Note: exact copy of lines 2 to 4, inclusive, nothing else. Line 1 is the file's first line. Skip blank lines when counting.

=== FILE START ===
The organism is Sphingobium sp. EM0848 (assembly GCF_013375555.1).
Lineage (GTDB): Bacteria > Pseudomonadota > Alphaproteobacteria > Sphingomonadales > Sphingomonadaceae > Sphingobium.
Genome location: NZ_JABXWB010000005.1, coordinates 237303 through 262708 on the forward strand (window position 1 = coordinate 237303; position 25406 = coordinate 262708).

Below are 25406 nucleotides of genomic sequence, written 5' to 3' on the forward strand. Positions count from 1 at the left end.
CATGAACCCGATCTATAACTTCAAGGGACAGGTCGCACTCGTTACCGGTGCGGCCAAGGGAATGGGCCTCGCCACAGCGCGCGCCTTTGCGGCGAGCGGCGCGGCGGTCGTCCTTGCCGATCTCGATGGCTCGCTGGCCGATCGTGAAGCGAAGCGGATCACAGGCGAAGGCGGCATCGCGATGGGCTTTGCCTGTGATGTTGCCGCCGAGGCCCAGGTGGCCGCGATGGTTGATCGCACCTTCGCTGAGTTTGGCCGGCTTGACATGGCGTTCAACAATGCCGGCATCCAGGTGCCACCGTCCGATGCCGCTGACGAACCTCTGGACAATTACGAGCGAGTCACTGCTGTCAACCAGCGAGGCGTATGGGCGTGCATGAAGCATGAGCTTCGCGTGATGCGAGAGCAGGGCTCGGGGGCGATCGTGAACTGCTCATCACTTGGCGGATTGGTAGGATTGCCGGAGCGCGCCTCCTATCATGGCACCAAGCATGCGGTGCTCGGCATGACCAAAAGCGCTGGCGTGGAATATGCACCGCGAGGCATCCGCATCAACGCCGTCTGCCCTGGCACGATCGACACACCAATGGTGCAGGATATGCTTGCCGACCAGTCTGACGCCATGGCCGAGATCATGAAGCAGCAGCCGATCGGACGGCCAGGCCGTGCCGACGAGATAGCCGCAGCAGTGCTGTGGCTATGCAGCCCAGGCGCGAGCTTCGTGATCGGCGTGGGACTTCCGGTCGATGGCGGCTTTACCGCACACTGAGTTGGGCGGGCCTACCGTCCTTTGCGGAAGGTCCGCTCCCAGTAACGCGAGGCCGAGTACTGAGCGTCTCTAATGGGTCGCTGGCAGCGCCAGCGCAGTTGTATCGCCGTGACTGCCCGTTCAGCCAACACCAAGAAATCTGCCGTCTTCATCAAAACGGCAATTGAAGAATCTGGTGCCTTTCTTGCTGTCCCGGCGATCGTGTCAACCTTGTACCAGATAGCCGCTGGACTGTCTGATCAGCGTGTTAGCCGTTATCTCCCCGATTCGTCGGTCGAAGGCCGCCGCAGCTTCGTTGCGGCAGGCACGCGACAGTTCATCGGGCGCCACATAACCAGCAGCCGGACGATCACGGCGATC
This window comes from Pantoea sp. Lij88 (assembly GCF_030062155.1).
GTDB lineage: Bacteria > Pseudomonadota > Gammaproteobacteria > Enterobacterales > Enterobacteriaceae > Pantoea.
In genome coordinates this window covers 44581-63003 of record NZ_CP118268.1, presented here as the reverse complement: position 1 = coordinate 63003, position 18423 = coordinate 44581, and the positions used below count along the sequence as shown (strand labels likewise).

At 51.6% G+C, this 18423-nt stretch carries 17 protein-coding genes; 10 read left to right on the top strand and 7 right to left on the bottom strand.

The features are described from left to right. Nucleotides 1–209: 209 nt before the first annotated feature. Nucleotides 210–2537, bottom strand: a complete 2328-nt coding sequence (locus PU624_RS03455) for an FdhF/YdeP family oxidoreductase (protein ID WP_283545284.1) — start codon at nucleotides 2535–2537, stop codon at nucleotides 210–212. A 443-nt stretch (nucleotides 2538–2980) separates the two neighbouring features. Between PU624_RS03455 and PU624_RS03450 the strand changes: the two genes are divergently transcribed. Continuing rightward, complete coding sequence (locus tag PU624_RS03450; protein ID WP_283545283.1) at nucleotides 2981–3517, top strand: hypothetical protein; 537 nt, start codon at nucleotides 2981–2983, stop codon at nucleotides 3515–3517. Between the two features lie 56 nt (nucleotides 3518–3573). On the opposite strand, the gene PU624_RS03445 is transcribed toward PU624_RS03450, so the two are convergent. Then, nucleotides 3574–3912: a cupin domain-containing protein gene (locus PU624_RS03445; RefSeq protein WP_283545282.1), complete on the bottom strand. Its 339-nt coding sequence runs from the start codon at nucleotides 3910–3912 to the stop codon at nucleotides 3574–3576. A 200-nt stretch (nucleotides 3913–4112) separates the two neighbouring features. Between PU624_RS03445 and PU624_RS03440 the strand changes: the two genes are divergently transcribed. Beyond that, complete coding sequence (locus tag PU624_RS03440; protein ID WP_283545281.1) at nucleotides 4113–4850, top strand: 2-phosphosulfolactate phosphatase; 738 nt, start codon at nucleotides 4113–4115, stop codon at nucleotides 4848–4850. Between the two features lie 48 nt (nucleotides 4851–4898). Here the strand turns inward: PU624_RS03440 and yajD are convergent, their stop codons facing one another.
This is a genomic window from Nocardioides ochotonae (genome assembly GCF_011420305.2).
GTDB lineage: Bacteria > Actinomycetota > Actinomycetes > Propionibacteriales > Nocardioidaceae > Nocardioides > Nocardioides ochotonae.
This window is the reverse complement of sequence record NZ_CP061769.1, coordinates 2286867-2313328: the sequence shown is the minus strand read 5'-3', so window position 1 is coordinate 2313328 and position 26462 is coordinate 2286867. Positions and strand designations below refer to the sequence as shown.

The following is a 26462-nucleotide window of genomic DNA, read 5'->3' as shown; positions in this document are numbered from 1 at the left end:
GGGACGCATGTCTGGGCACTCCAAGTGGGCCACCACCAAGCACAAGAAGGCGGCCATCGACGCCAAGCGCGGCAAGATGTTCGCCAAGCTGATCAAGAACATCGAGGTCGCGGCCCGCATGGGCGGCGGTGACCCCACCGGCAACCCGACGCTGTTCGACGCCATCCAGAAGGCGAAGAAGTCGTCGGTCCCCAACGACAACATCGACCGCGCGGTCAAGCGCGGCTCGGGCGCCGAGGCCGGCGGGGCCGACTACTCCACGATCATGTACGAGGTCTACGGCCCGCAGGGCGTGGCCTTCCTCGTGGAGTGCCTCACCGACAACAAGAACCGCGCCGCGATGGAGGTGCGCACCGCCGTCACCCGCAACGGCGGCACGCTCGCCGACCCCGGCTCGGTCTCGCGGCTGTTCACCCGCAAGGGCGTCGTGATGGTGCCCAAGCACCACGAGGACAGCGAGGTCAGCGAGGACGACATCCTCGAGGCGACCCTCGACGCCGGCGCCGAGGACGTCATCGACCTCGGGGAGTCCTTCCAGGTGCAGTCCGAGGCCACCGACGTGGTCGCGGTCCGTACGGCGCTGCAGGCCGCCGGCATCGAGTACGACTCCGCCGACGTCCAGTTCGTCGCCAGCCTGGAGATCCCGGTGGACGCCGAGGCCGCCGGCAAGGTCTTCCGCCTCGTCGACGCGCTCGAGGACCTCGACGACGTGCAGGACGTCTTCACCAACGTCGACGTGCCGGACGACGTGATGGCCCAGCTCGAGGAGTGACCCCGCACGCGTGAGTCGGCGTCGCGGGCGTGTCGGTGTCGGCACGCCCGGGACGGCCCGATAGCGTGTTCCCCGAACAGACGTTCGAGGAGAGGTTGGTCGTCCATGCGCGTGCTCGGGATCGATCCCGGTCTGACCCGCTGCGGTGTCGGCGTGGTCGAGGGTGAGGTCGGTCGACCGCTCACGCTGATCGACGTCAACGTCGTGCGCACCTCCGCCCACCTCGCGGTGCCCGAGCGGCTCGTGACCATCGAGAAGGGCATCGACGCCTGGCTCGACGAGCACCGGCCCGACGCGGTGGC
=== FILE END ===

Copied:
Lineage (GTDB): Bacteria > Pseudomonadota > Alphaproteobacteria > Sphingomonadales > Sphingomonadaceae > Sphingobium.
Genome location: NZ_JABXWB010000005.1, coordinates 237303 through 262708 on the forward strand (window position 1 = coordinate 237303; position 25406 = coordinate 262708).

Below are 25406 nucleotides of genomic sequence, written 5' to 3' on the forward strand. Positions count from 1 at the left end.